2.  Stay Close with Friends

On days when I felt like seeing no one and doing nothing, I forced myself to call a good friend and talked—even if it was about nothing.

Just having that social connection is vital to keep from losing your mind.  If a friend offers to take you out… GO.  On several occasions I went out to dinner with friends when I didn’t feel like going, but found myself feeling much better—better than I had felt in months.

I’ve learned that it is extremely important to stay close with friends and accept any help they may offer. It will help you move forward at a faster rate.

3.  Write in a Journal

I have always loved to write but never been much into journaling.  That all changed the day my mom died.  I have written in a journal every single day since her passing and it has become my biggest life saver.

I used to speak to my mom daily.  After she passed away, my journal became my avenue for expressing my thoughts, feelings and daily life.

I realize that not everyone likes to journal, but if you can force yourself to start, you may find yourself getting addicted to it like I did.

Moving Into the Future

The point is to not isolate yourself.  Find ways to express your thoughts and feelings.  I have found that sharing your experiences is often helpful in deciding what to do next and moving forward with your life.

It is also important to give yourself the space and time you need to absorb the adversity presented to you.  It is going to take some time to work your way through the shock, fear, sadness and whatever other emotions you may be experiencing.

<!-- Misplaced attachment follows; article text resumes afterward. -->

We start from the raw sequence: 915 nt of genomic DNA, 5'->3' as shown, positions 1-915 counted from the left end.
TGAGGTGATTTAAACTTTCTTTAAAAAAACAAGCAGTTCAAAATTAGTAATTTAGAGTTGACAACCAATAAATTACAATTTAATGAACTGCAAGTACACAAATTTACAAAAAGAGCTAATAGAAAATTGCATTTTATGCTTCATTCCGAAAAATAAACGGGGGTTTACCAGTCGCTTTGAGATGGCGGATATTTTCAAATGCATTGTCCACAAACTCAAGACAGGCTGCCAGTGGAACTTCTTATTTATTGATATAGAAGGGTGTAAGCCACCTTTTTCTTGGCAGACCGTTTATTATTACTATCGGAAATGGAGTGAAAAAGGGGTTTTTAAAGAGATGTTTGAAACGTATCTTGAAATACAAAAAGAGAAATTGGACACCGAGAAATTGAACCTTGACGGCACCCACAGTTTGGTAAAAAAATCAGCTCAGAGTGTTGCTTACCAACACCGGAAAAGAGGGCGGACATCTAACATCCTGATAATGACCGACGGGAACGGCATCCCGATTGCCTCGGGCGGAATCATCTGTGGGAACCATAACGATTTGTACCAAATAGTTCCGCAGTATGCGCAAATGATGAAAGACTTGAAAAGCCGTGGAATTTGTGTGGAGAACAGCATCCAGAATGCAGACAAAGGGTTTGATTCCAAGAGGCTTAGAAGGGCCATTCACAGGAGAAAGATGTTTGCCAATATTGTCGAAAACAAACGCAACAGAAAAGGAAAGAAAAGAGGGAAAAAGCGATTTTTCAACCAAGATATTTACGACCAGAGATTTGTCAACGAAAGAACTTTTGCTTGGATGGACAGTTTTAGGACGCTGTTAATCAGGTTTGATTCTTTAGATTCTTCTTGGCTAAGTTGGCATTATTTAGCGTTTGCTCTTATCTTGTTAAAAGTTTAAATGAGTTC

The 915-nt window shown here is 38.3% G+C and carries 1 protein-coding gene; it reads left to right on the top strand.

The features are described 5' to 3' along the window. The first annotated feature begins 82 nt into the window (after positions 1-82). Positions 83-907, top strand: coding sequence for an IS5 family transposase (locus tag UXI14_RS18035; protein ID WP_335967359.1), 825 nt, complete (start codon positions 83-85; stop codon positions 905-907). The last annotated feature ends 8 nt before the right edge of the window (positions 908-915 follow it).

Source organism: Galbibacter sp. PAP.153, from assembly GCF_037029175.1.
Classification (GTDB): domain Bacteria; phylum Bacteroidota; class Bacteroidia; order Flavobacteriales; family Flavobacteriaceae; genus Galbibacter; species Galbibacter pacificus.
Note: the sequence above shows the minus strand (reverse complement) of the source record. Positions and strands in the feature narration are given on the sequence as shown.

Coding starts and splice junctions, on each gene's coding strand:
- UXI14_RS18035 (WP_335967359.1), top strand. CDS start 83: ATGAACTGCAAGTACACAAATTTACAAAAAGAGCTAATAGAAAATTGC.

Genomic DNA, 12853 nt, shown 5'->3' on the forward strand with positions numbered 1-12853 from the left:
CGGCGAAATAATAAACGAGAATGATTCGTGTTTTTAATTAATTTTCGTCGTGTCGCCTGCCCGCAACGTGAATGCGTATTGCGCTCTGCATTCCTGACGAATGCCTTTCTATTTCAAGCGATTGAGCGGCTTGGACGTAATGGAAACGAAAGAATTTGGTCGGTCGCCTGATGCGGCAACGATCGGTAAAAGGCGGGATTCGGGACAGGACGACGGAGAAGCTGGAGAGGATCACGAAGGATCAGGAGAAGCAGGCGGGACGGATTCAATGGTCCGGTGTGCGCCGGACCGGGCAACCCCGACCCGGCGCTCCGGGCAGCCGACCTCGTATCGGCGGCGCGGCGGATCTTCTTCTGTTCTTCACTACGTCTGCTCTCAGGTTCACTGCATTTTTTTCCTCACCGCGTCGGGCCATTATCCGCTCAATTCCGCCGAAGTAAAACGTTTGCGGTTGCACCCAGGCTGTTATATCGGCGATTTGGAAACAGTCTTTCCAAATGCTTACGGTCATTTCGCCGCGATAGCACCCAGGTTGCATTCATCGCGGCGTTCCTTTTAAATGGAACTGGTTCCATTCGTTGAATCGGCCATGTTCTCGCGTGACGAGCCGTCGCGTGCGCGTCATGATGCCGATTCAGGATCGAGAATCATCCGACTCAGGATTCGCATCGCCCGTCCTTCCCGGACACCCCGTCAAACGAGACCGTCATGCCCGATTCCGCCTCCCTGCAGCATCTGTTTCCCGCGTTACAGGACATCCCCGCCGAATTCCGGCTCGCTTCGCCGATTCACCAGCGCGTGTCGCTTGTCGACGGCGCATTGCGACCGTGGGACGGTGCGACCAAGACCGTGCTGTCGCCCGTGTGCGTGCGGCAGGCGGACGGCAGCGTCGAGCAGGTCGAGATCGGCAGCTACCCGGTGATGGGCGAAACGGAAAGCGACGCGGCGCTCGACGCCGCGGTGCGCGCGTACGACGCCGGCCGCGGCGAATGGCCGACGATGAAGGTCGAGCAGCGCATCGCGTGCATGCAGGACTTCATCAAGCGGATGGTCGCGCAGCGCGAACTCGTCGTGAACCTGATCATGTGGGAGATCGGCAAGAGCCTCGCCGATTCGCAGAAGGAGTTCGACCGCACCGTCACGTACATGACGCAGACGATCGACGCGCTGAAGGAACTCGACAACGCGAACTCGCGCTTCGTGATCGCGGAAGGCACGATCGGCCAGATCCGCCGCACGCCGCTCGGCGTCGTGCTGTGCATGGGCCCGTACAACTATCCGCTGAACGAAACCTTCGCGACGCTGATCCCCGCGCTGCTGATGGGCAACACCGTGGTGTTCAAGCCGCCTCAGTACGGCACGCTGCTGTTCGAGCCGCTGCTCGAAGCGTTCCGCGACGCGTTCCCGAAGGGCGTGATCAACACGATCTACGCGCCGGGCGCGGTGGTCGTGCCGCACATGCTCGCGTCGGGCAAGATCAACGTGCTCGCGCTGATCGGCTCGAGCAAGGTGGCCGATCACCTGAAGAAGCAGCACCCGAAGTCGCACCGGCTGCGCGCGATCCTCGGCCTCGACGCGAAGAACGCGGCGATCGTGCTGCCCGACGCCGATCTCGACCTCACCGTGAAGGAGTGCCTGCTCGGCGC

At a certain point it will become clear that it is time to either move forward or get stuck in a negative cycle.  Hopefully you will see the light around the corner and make the choice to move forward, even if you can’t figure out how to get there yet.

Changing Circumstances

In order move forward you must do one very important thing: make a change.  As painful as adversity can be, it also can be a catalyst for forcing you to change something within your life.

For me it was time to gain my independence and stand on my own without the support of my mother.

Even though, I appear to be an independent woman from the outside. I am very much aware of how strong my connection was to her and my inability to let her go and live my own life.  Although this is not the way I would have chosen, it is clear that it is time for me to move forward on my own.

The below steps were essential in helping me move forward:

  • Consider what change seems to be staring you in the face.  Why is that change being presented to you and how do you feel about it?
  • Even if you feared it, decide on what kind of change would make you feel happy and fulfilled.
  • With the above change in mind, write down a clear goal. Map out a plan of action to make that goal a reality.  What steps do you need to take each day in order to move forward, clear past the adversity and change your life for the better?
  • Be sure to take at least one step each day to move towards your new goal.

Honour the Process

Change is not easy and overcoming adversity is a process and a journey.  I believe it is important to honour that process and accept its ups and downs.

When you feel as though you have been stripped down to your most vulnerable self, there is no one quick-fix to make you feel better.  Like it or not, you will be forced to go along for the ride. Accepting this process is part of the journey.

If I can leave you with one positive thought it would be that even when life changes and you must deal with great pain there is always light around the corner, you just have to take the steps to find it.

Take the time you need to find that light. When you wake up each morning, tell yourself that “Today, I will move forward one little step at a time.

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About the author